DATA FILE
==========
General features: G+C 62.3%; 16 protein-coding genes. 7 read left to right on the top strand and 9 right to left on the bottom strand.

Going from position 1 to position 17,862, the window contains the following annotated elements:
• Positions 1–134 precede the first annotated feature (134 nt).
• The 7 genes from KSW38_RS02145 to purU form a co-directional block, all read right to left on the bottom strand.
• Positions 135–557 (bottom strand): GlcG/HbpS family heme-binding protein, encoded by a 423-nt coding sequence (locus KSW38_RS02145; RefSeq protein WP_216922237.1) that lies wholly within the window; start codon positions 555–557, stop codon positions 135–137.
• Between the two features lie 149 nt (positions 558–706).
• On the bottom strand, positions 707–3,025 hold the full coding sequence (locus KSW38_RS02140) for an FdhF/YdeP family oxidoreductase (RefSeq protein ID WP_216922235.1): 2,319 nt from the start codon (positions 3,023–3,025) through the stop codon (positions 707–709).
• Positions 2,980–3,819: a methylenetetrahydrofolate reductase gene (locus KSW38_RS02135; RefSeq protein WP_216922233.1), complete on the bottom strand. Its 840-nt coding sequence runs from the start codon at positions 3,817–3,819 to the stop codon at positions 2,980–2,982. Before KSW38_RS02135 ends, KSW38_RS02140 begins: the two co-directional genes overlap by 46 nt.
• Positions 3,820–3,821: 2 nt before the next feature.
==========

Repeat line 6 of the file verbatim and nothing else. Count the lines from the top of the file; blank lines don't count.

• Between the two features lie 149 nt (positions 558–706).